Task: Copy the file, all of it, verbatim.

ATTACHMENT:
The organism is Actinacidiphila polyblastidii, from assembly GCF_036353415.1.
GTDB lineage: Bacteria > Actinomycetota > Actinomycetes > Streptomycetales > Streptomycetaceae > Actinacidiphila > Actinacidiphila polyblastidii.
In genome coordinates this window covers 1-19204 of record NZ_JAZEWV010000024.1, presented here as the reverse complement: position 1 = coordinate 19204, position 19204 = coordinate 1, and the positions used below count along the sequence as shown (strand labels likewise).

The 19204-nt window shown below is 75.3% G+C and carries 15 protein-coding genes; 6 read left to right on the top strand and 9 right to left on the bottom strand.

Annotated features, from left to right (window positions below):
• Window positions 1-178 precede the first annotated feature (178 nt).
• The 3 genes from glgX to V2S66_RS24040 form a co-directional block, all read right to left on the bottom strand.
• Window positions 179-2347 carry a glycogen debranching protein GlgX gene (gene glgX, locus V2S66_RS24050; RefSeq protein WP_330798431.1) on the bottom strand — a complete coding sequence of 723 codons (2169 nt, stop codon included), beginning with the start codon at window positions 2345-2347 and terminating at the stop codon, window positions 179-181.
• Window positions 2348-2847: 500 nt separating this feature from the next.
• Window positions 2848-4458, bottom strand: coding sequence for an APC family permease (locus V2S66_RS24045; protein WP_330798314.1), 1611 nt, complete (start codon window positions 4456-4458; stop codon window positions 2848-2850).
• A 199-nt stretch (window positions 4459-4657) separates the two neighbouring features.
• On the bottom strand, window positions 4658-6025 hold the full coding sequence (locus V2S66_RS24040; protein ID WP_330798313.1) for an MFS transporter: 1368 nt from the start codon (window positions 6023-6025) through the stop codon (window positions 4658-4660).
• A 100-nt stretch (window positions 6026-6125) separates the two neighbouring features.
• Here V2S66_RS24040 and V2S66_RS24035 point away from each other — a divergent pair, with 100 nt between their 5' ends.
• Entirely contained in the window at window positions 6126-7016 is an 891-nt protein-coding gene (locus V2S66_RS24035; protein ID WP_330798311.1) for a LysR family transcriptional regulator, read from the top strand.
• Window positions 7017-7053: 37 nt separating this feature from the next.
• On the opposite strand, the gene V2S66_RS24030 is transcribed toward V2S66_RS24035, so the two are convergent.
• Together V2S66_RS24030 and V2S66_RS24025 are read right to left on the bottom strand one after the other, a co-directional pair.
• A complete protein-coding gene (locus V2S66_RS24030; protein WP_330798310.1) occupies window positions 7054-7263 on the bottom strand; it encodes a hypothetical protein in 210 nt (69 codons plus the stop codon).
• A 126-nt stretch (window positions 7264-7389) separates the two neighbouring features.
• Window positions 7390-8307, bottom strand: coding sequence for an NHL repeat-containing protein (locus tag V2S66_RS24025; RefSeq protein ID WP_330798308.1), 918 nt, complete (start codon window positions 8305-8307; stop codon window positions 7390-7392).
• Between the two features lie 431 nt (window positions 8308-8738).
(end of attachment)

The organism is Actinacidiphila polyblastidii, from assembly GCF_036353415.1.
GTDB lineage: Bacteria > Actinomycetota > Actinomycetes > Streptomycetales > Streptomycetaceae > Actinacidiphila > Actinacidiphila polyblastidii.
In genome coordinates this window covers 1-19204 of record NZ_JAZEWV010000024.1, presented here as the reverse complement: position 1 = coordinate 19204, position 19204 = coordinate 1, and the positions used below count along the sequence as shown (strand labels likewise).

The 19204-nt window shown below is 75.3% G+C and carries 15 protein-coding genes; 6 read left to right on the top strand and 9 right to left on the bottom strand.

Annotated features, from left to right (window positions below):
• Window positions 1-178 precede the first annotated feature (178 nt).
• The 3 genes from glgX to V2S66_RS24040 form a co-directional block, all read right to left on the bottom strand.
• Window positions 179-2347 carry a glycogen debranching protein GlgX gene (gene glgX, locus V2S66_RS24050; RefSeq protein WP_330798431.1) on the bottom strand — a complete coding sequence of 723 codons (2169 nt, stop codon included), beginning with the start codon at window positions 2345-2347 and terminating at the stop codon, window positions 179-181.
• Window positions 2348-2847: 500 nt separating this feature from the next.
• Window positions 2848-4458, bottom strand: coding sequence for an APC family permease (locus V2S66_RS24045; protein WP_330798314.1), 1611 nt, complete (start codon window positions 4456-4458; stop codon window positions 2848-2850).
• A 199-nt stretch (window positions 4459-4657) separates the two neighbouring features.
• On the bottom strand, window positions 4658-6025 hold the full coding sequence (locus V2S66_RS24040; protein ID WP_330798313.1) for an MFS transporter: 1368 nt from the start codon (window positions 6023-6025) through the stop codon (window positions 4658-4660).
• A 100-nt stretch (window positions 6026-6125) separates the two neighbouring features.
• Here V2S66_RS24040 and V2S66_RS24035 point away from each other — a divergent pair, with 100 nt between their 5' ends.
• Entirely contained in the window at window positions 6126-7016 is an 891-nt protein-coding gene (locus V2S66_RS24035; protein ID WP_330798311.1) for a LysR family transcriptional regulator, read from the top strand.
• Window positions 7017-7053: 37 nt separating this feature from the next.
• On the opposite strand, the gene V2S66_RS24030 is transcribed toward V2S66_RS24035, so the two are convergent.
• Together V2S66_RS24030 and V2S66_RS24025 are read right to left on the bottom strand one after the other, a co-directional pair.
• A complete protein-coding gene (locus V2S66_RS24030; protein WP_330798310.1) occupies window positions 7054-7263 on the bottom strand; it encodes a hypothetical protein in 210 nt (69 codons plus the stop codon).
• A 126-nt stretch (window positions 7264-7389) separates the two neighbouring features.
• Window positions 7390-8307, bottom strand: coding sequence for an NHL repeat-containing protein (locus tag V2S66_RS24025; RefSeq protein ID WP_330798308.1), 918 nt, complete (start codon window positions 8305-8307; stop codon window positions 7390-7392).
• Between the two features lie 431 nt (window positions 8308-8738).